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What is a gruit, and where can you find one?

Gruit, the beer made without hops that you need to try

Beer snifter chalice glass
Image used with permission by copyright holder

Most beers you know and love today have four primary ingredients: water, barley, hops, and yeast. That’s largely due to the centuries-old German beer purity law, or reinheitsgebot, which demanded that beer be made exclusively using these ingredients and set the standard for today’s brews

But beer is an ancient beverage — historians believe its story stretches back to 5th millennium BC in Iran and went on to be enjoyed by the likes of Egyptian pharaohs and the Greek philosophers. However, if Socrates or Tutankhamun ever enjoyed a pint in their days, the beer was likely missing one of those four critical ingredients: the hop.

In today’s hop-hungry climate of India pale ales (and hazy IPAs, New England IPAs, as well as milkshake IPAs, and others), it seems impossible that beer could exist without hops. The fact is that many other natural ingredients can serve as substitutes for the bittering, aromatic, and flavoring characteristics of hops. Today, if a beer relies on other herbs to fill the “hops” role, the beverage is classified as a gruit.

Elderflower flower plant
Philip Halling / Wikimedia Commons

Gruit is the German word for herb. Instead of depending on hops, these brews use exotic additives like bog myrtle, horehound, elderflowers, and yarrow to offset the sweetness of the malts and create a more complex beverage.

Thanks to the creativity of modern breweries, you don’t have to travel back to the Middle Ages to find a gruit (though if you can, please let us in on your time travel technology). You can try them right now, but you will have to do some detective work.

“Authentic” gruits can be tough to find in the mainstream marketplace. That’s because some laws require hops to be present for a product to be sold as beer. Not having the “beer” title would limit distribution and sales channels for some breweries.  To illustrate how rare gruits are in the current marketplace, there are currently 32,576 American IPAs listed on the Beer Advocate database and only 380 gruits.

But don’t despair — this list will help you get started on the path toward discovering modern versions of the ancient ale. Start your gruit journey here:

Best gruit beer

Here are a couple of gruit beers you must try so you can say you did.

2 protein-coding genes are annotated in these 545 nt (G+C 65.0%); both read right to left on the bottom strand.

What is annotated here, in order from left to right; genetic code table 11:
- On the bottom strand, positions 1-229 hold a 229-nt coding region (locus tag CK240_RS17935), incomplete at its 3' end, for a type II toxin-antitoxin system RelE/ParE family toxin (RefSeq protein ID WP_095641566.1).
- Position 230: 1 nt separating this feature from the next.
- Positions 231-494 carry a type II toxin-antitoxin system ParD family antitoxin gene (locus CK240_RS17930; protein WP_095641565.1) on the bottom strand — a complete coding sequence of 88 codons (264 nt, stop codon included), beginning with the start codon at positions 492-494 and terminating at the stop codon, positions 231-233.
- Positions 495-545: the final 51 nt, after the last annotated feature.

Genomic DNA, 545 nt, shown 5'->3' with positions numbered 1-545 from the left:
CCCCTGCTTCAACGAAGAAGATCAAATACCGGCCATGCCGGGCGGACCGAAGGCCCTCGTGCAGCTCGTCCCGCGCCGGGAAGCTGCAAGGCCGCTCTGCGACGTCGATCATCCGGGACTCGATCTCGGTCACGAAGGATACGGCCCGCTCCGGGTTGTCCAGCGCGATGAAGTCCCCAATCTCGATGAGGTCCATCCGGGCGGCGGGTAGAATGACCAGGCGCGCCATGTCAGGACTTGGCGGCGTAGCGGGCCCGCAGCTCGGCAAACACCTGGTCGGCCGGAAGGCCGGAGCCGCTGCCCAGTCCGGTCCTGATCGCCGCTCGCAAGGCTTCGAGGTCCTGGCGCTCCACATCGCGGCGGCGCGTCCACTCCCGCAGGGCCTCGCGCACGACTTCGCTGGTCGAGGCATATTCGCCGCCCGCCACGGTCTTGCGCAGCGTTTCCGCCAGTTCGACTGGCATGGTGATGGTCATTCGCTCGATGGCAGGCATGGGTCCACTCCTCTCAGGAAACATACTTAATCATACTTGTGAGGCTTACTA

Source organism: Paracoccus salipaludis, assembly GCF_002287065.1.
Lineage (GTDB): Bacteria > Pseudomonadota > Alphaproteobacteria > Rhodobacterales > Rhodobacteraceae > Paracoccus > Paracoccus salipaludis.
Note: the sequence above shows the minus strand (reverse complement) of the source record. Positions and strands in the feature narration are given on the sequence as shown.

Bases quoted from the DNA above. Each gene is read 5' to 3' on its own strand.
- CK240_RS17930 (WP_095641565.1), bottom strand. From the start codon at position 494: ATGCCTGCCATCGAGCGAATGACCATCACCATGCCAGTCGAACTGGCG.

Top of beer head foam
Hafermilch Aufschaeumen / Pixabay

Historic Ale Series by Williams Brothers Brewing Co.

Scotland’s Williams Brothers Brewing Co. has a Historic Ale Series in which brewers attempt to recreate traditional Scottish beers using what’s described as a “token” amount of hops. These beers include Alba, a Scots Pine Ale with sprigs of sprite and pine, meant to be consumed at room temperature. Williams Brothers also brews Fraoch, a heather ale that can be traced back to 2,000 BC.

Kvasir by Dogfish Head

Dogfish Head may be famous for its 60 Minute IPA, but it is also home to the Ancient Ale series. For these brews, a bio-molecular archaeologist is enlisted to help recreate beers from remnants found in antique vessels. Kvasir’s recipe hails from Denmark and includes lingonberries, cranberries, myrica gale, yarrow, honey, and birch syrup. Kvasir hasn’t been on the release schedule for the last few years, but Dogfish Head is known to resurrect (excavate?) its beers regularly, so keep an eye out.

How to make gruit

Gose beers
iStock

If you’re a homebrewer, you can make your own gruit. For inspiration, pick up the book Gardening for the Homebrewer: Grow and Process Plants for Making Beer, Wine, Gruit, Cider, Perry, and More by Wendy Tweten and Debbie Teashon. It’s an excellent primer to using traditional ingredients in your beers, and incorporating herbs you can tend yourself.

Regardless of whether you’ve tracked down a gruit from an international brewery, a brewpub down the street, or brew your own, be sure to raise a glass to the forgotten beverage on International Gruit Day, celebrated every year on February 1.

What to serve with gruit beer

Flight of beers with cheeses
Pittsburgh Ale Trail / Flickr

Now, don’t get us wrong, gruit beer is just fine on its own, but you can take your gruit experience to the next level if you pair it with some amazing food. Because gruit has a more herbal flavor, it tends to pair well with roasted meats like venison, especially if those meats are cooked with complementary aromatic herbs like rosemary and thyme. Gruit beers also go nicely with washed-rind cheeses like an Italian taleggio or something similar.

The best advice for pairing food with gruit beer is to check the label, since there’s a wide variety of herbs used in gruits, no two are ever quite the same, so checking the label will allow you to decide the best food to serve with the beer.

Lee Heidel
Lee Heidel is the managing editor of Brew/Drink/Run, a website and podcast that promotes brewing your own beer, consuming the…
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